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ON COOKING: An apple a day…

Selecting and storing apples correctly is easy as pie
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by Chef Dez/Special to Black Press Media

We’ve all encountered the disappointment of biting into a once-promising apple, only to be met with a mushy, unappetizing surprise. Rotten apples can be quite frustrating, especially when you were looking forward to enjoying a crisp and juicy bite. Rotten apples are a result of various factors, primarily centered around improper storage conditions and the natural processes of decay.

Here are some key reasons why apples go bad:

Moisture: Excess moisture can lead to mold growth, causing apples to rot from the inside out. If you are washing them prior to putting them in the refrigerator, make sure they are completely dry before doing so.

Bruises and damage: Apples with bruises or cuts are more susceptible to rotting, as these areas provide entry points for bacteria and fungi. Make sure you are inspecting apples thoroughly when buying them. Although this may be a bit difficult if they are in pre-weighed bags with printed advertising, do your best to turn the bag around a few times to examine more thoroughly. You can also try gently squeezing the apples to see if any give way to your touch as this may be a sign of spoilage. Also look for apples that still have their stem intact. Apples with no stems could be a sign of maturity, as well as an opportunity for moisture to gather and an advanced opportunity for deterioration to start.

Air exposure: Apples exposed to air, especially if the skin is punctured, tend to deteriorate faster due to oxidation. This is the same idea as a cut slice of apple going brown.

Temperature: Warm temperatures can accelerate the decay process, making it essential to store apples in cool environments.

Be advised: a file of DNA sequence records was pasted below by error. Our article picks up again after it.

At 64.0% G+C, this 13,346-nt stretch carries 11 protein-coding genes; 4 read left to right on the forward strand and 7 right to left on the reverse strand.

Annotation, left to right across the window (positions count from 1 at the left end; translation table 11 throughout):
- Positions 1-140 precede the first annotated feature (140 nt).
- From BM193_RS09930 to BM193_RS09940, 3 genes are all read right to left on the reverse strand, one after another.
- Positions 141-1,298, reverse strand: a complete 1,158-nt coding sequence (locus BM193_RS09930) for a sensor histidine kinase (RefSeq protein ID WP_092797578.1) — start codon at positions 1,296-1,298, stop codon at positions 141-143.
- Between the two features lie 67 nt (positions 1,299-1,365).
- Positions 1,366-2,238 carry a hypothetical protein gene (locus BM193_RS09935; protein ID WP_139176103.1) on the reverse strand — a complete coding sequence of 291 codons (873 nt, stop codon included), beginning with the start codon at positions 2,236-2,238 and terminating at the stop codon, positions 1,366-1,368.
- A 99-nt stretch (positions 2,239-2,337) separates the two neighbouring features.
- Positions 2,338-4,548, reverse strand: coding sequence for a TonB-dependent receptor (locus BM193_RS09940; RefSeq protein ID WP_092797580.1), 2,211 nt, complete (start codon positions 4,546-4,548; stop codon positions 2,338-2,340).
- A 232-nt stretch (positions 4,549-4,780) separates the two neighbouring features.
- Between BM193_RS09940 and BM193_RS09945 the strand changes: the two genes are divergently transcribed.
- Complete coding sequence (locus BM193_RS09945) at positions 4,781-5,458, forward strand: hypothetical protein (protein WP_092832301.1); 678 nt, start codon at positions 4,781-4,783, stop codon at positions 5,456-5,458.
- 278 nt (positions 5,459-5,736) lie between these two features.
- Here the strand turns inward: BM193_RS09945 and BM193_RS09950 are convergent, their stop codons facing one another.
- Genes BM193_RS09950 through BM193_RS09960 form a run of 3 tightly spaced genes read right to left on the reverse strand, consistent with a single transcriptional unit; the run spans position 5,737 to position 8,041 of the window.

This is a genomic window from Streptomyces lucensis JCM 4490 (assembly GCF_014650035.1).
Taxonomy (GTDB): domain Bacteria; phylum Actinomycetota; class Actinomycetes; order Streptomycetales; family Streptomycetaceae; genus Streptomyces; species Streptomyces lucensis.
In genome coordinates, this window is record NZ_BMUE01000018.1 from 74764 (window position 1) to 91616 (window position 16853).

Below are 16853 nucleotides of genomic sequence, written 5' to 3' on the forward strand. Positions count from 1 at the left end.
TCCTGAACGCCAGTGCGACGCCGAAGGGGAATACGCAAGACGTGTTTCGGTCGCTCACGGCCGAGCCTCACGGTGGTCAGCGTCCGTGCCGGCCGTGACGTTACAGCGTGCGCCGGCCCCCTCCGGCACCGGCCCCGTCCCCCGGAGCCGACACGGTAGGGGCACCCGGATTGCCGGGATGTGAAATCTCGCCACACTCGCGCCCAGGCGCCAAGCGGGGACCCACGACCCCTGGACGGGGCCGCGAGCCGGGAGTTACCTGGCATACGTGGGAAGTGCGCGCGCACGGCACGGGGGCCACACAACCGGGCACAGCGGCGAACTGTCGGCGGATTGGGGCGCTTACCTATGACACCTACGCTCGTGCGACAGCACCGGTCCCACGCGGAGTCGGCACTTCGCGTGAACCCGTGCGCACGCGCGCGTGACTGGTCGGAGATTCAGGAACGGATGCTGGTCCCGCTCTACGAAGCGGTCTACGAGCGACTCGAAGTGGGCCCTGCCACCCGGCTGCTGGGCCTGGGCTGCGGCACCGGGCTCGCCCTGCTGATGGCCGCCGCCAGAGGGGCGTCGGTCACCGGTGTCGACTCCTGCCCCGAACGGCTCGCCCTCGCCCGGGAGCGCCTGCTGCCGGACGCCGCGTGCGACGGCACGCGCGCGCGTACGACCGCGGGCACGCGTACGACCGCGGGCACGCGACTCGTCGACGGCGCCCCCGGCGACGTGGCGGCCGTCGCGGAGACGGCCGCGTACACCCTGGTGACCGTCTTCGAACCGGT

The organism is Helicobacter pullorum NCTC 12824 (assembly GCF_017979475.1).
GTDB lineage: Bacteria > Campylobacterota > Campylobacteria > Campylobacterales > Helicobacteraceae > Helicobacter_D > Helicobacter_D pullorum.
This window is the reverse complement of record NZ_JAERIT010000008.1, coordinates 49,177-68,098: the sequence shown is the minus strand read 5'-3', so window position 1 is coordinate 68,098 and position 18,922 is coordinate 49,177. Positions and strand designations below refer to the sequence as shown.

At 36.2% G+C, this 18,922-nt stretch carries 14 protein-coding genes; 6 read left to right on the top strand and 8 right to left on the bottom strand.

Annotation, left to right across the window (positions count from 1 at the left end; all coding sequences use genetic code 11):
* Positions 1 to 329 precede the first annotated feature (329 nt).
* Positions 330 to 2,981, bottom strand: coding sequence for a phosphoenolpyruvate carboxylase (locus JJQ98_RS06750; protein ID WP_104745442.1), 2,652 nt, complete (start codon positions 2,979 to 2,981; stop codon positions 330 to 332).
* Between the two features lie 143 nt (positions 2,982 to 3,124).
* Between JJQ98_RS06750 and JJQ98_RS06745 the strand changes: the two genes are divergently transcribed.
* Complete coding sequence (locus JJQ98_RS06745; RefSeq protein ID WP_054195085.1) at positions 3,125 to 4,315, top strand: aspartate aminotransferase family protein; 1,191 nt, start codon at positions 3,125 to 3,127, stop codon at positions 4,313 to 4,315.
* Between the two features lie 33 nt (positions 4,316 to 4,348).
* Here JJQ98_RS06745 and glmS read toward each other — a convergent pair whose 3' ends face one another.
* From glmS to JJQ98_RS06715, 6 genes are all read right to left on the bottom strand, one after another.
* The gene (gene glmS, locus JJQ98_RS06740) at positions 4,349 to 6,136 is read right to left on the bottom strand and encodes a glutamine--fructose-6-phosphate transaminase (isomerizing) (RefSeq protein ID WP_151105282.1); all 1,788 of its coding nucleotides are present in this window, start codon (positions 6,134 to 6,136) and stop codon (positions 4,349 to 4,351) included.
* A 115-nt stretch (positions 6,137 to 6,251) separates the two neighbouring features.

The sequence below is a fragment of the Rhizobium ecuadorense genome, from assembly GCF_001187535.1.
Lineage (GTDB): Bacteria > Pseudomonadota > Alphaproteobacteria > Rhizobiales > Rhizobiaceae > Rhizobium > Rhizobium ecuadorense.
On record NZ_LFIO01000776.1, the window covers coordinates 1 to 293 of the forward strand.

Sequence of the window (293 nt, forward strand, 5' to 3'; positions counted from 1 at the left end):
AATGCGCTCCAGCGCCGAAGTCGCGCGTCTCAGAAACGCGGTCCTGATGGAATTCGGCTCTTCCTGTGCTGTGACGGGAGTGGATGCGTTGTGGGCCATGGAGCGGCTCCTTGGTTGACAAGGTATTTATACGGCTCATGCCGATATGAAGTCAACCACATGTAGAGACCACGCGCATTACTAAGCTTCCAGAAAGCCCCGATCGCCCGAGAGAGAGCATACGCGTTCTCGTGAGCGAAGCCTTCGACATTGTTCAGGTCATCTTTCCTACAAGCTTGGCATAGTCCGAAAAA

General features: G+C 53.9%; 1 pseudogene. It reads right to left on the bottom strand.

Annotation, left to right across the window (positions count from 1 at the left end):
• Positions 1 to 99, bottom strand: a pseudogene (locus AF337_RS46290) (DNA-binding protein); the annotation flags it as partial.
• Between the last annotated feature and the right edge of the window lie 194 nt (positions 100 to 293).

Consuming rotten apples is not advisable, as they may contain harmful bacteria and mold that can lead to foodborne illnesses. Eating a rotten apple can cause digestive issues, such as upset stomach, nausea, or diarrhea. To ensure your health and well-being, it’s best to avoid consuming any part of a rotten apple.

The best way to prevent rotting apples is through proper storage. Store apples in a cool, dry place, ideally in the refrigerator’s crisper drawer. This slows down the ripening process and helps prevent moisture buildup. Make sure you are also inspecting the apples before storing them. Examine apples for bruises, cuts, or signs of damage before storing them. Remove any damaged apples to prevent the spread of spoilage and keep them separate from the ones you want to have on hand as snacks. You can also separate apples from other fruits and berries in your refrigerator. Apples release ethylene gas, which can speed up the ripening of other fruits nearby. Keep them separate to extend their freshness.

If you notice slightly soft or bruised apples, consider using them in recipes like applesauce, smoothies, or baked goods to prevent waste.

While rotten apples can be disappointing, understanding the causes and effects of spoilage can help you make informed decisions about consuming or discarding them.

By taking proper storage precautions and being mindful of their condition, you can enjoy the full potential of fresh, crisp, and delicious apples. So, the next time you reach for an apple, remember these tips to ensure that each bite is a delightful and wholesome experience.



– Chef Dez is a food columnist and culinary instructor in the Fraser Valley. Visit him at Send questions to or to P.O. Box 2674, Abbotsford, B.C. V2T 6R4


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